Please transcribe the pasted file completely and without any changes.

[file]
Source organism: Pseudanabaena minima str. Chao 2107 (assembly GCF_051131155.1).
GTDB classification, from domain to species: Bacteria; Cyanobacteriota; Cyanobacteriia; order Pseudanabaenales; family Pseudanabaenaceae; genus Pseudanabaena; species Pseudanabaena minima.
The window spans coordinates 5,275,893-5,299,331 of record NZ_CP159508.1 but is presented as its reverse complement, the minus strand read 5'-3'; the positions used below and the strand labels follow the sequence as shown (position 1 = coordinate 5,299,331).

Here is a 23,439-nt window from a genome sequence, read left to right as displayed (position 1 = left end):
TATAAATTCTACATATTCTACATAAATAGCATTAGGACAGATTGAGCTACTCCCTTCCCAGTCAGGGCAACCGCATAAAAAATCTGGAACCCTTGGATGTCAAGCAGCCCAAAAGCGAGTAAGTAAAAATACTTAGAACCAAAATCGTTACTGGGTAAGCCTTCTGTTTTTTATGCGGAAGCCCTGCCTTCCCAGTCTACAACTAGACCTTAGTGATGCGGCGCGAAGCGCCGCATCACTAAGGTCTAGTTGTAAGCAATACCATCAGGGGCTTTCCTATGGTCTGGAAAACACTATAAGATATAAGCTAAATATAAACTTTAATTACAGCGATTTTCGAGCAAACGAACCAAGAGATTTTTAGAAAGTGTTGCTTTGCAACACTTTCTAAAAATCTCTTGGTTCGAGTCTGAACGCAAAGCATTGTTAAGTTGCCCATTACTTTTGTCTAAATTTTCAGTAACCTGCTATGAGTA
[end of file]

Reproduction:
Source organism: Pseudanabaena minima str. Chao 2107 (assembly GCF_051131155.1).
GTDB classification, from domain to species: Bacteria; Cyanobacteriota; Cyanobacteriia; order Pseudanabaenales; family Pseudanabaenaceae; genus Pseudanabaena; species Pseudanabaena minima.
The window spans coordinates 5,275,893-5,299,331 of record NZ_CP159508.1 but is presented as its reverse complement, the minus strand read 5'-3'; the positions used below and the strand labels follow the sequence as shown (position 1 = coordinate 5,299,331).

Here is a 23,439-nt window from a genome sequence, read left to right as displayed (position 1 = left end):
TATAAATTCTACATATTCTACATAAATAGCATTAGGACAGATTGAGCTACTCCCTTCCCAGTCAGGGCAACCGCATAAAAAATCTGGAACCCTTGGATGTCAAGCAGCCCAAAAGCGAGTAAGTAAAAATACTTAGAACCAAAATCGTTACTGGGTAAGCCTTCTGTTTTTTATGCGGAAGCCCTGCCTTCCCAGTCTACAACTAGACCTTAGTGATGCGGCGCGAAGCGCCGCATCACTAAGGTCTAGTTGTAAGCAATACCATCAGGGGCTTTCCTATGGTCTGGAAAACACTATAAGATATAAGCTAAATATAAACTTTAATTACAGCGATTTTCGAGCAAACGAACCAAGAGATTTTTAGAAAGTGTTGCTTTGCAACACTTTCTAAAAATCTCTTGGTTCGAGTCTGAACGCAAAGCATTGTTAAGTTGCCCATTACTTTTGTCTAAATTTTCAGTAACCTGCTATGAGTA